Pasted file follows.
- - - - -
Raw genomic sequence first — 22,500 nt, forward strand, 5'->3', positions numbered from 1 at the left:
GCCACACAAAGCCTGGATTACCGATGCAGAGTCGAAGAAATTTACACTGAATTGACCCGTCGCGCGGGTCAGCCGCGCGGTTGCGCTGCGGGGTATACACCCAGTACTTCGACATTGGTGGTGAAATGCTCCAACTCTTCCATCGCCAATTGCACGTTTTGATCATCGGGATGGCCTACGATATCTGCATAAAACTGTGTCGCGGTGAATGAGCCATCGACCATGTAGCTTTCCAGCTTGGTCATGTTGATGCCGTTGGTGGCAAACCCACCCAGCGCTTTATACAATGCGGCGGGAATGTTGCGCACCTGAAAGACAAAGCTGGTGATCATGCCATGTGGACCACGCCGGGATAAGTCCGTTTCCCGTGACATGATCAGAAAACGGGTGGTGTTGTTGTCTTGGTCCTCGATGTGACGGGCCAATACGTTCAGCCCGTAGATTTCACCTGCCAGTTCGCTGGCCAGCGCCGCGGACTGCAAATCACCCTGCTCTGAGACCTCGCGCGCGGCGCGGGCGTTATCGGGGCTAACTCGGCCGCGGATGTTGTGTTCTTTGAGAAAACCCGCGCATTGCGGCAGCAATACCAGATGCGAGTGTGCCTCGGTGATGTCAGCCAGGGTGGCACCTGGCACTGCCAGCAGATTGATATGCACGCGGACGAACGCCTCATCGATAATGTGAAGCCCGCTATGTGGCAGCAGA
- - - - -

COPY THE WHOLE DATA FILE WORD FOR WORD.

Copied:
Raw genomic sequence first — 22,500 nt, forward strand, 5'->3', positions numbered from 1 at the left:
GCCACACAAAGCCTGGATTACCGATGCAGAGTCGAAGAAATTTACACTGAATTGACCCGTCGCGCGGGTCAGCCGCGCGGTTGCGCTGCGGGGTATACACCCAGTACTTCGACATTGGTGGTGAAATGCTCCAACTCTTCCATCGCCAATTGCACGTTTTGATCATCGGGATGGCCTACGATATCTGCATAAAACTGTGTCGCGGTGAATGAGCCATCGACCATGTAGCTTTCCAGCTTGGTCATGTTGATGCCGTTGGTGGCAAACCCACCCAGCGCTTTATACAATGCGGCGGGAATGTTGCGCACCTGAAAGACAAAGCTGGTGATCATGCCATGTGGACCACGCCGGGATAAGTCCGTTTCCCGTGACATGATCAGAAAACGGGTGGTGTTGTTGTCTTGGTCCTCGATGTGACGGGCCAATACGTTCAGCCCGTAGATTTCACCTGCCAGTTCGCTGGCCAGCGCCGCGGACTGCAAATCACCCTGCTCTGAGACCTCGCGCGCGGCGCGGGCGTTATCGGGGCTAACTCGGCCGCGGATGTTGTGTTCTTTGAGAAAACCCGCGCATTGCGGCAGCAATACCAGATGCGAGTGTGCCTCGGTGATGTCAGCCAGGGTGGCACCTGGCACTGCCAGCAGATTGATATGCACGCGGACGAACGCCTCATCGATAATGTGAAGCCCGCTATGTGGCAGCAGA